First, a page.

These days, after an extreme weather event like a cyclone, bushfire, or major storm, it’s common to find people asking: was it climate change?
Cities and towns across Europe are warned to adapt to the battering they face from intense storms as extreme weather events become more frequent.
This past July was the hottest single month in Earth’s recorded history, but warming isn’t the only danger climate change holds in store.
Scientists say recent work to unravel the mysteries of the Atlantic jet stream could pay off with better long-term forecasts of summer weather.
The 2015-16 El Niño has likely reached its end. Tropical Pacific Ocean temperatures, trade winds, cloud and pressure patterns have all dropped back to near normal, although clearly the event’s impacts around the globe are still being felt.
Drought has spread in several provinces of Mindanao Island. Photo from the Facebook page of RMP-NMR Rising temperatures and water shortages are affecting many countries in Southeast Asia, thanks to the El Niño climate phenomenon.
Analysis of air samples shows that the cleansing effect of heavy rainfall is diminished by organic particles spattering up into the atmosphere from the soil.
Midwestern farmers usually fare well during years that El Niño weather patterns affect the growing season.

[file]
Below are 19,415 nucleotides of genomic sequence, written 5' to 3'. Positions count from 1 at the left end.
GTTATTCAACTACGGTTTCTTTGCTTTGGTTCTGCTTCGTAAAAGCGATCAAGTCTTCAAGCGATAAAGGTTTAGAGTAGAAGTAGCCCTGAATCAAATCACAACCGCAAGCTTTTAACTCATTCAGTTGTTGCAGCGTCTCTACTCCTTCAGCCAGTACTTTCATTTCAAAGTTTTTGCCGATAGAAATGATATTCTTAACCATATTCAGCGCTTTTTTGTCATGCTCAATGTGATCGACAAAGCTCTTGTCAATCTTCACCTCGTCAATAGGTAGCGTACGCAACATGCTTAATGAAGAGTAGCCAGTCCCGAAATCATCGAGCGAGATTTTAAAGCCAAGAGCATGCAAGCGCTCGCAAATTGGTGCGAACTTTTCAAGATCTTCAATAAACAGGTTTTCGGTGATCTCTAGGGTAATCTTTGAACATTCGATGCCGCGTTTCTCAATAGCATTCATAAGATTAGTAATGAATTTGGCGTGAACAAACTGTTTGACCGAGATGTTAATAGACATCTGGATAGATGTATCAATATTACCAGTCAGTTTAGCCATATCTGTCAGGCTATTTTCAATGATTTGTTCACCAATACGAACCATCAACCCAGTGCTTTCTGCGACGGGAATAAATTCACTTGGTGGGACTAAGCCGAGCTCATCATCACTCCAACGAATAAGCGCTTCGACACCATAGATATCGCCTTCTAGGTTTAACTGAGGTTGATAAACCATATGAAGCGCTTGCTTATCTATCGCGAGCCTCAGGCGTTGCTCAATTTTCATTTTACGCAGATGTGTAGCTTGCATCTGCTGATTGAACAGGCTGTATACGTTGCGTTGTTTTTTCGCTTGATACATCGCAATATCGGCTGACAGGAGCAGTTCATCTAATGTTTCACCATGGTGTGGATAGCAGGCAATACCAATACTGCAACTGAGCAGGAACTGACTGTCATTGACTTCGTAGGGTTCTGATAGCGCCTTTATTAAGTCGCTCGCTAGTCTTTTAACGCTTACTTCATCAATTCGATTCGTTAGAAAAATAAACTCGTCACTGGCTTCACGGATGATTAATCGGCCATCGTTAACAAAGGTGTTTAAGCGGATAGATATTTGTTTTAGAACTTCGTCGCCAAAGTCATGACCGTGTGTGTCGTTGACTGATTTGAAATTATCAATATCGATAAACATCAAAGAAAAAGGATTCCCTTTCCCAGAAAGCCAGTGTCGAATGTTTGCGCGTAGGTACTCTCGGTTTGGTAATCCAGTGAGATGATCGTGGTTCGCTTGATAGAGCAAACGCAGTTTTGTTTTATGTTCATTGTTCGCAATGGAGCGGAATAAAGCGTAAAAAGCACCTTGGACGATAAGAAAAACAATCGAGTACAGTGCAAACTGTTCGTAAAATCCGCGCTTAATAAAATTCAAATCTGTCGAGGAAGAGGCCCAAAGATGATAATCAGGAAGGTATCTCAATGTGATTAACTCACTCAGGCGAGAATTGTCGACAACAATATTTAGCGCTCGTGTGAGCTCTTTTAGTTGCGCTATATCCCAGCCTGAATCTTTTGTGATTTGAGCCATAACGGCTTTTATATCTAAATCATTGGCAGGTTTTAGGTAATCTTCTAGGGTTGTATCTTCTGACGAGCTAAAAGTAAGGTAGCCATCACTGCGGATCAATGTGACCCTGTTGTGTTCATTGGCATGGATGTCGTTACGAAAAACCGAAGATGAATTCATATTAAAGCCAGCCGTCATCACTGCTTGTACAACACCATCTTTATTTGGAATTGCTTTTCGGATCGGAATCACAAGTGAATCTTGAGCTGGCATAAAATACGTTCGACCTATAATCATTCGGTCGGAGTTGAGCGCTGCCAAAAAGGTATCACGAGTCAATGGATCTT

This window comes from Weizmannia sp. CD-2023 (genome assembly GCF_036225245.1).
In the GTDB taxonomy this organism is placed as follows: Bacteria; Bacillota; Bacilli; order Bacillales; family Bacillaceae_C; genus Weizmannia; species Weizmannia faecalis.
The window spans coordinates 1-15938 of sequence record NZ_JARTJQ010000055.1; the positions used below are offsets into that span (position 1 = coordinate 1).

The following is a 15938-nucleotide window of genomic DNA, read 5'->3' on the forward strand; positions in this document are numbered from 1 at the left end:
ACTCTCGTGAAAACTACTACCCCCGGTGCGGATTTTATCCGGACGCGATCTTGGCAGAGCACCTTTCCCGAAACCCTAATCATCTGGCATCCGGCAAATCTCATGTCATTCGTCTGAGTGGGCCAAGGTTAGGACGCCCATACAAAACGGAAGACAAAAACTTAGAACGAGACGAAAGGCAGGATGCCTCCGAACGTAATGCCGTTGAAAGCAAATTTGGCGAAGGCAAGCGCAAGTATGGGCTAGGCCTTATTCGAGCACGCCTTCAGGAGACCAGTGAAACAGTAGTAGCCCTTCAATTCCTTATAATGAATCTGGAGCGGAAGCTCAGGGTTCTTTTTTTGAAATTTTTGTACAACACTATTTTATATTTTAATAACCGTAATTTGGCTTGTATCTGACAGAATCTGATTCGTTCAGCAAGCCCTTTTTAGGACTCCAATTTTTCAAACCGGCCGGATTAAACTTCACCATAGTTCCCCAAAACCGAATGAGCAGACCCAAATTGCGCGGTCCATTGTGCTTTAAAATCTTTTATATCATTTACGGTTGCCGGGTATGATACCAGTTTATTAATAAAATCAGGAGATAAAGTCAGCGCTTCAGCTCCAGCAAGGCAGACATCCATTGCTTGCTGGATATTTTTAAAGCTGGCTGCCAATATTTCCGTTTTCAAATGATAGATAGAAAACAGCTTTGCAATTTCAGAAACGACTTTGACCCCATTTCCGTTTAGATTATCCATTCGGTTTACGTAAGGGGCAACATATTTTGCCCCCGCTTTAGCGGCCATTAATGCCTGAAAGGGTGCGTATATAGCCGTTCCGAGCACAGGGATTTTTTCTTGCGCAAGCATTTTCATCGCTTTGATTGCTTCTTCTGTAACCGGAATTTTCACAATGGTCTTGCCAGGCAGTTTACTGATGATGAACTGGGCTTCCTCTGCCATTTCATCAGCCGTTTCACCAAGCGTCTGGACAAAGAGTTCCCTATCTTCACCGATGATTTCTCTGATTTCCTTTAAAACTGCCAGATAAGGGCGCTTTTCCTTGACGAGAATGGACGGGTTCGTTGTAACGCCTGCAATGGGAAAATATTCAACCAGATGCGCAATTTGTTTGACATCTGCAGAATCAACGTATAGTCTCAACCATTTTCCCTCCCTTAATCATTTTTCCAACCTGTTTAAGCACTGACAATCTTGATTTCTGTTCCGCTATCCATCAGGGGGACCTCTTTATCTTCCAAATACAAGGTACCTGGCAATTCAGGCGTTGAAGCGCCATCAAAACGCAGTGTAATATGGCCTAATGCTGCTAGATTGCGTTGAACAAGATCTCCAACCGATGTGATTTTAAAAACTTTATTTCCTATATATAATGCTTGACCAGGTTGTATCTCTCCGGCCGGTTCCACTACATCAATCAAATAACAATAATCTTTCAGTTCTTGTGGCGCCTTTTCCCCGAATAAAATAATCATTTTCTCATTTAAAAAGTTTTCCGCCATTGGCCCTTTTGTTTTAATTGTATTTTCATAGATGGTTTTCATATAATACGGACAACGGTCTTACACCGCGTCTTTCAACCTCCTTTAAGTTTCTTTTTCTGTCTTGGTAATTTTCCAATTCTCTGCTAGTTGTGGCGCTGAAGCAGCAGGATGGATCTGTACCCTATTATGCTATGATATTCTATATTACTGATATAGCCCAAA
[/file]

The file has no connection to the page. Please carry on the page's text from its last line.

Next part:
The weather might seem like it creates weeks of dreary, grey drizzle. But it can also put on a truly sensational – and, often, deadly – show. But what explains these explosive events?
We regularly hear about how El Niño events raise the temperature across much of the planet, contributing to spikes in global average temperature such as the one witnessed in 1998, with severe bush fires, droughts and floods.
The anticipation is growing that this year’s newly formed El Niño will turn out to be very big. All climate models surveyed by the Australian Bureau of Meteorology are currently predicting a strong event later this year.
New research predicts that while there will be less snow in a warming world, the sort of severe snowstorms that caused chaos in the US this year will remain a serious hazard.
This is the year of obscure atmospheric phenomenon. The polar vortex chilled everyone’s winter. Methane releases might be carving mysterious craters in the Arctic ice. And blocking patterns got the blame for Colorado’s so-called thousand-year flood.
Analysis of historic data about the mysterious El Niño, which periodically unleashes such devastating weather events, reveals that it has a bad local side, an even worse global side − and scientists warn that another storm may be brewing
Climate change aside, cities tend to be warmer than the surrounding ciuntryside. Now researchers in the US have found ways that may lessen the effects of both problems. Even without global warming, atmospheric temperatures are likely to rise later in the century: the expansion of the cities will see to that.
Record cold temperatures are being recorded across the Midwest and Eastern United States again today as a so-called polar vortex of dense, frigid air has descended as far south as Texas and Florida.
As extreme weather events become more common because of climate change, the mobile phone is increasingly being recognised as an important tool for warnings that can not only save lives – but also, in Brazil, the coffee crop.
NOAA’s Climate Prediction Center released its Spring Outlook on March 21. The big story for the upcoming spring: relief for many drought-stricken areas of the United States is not likely.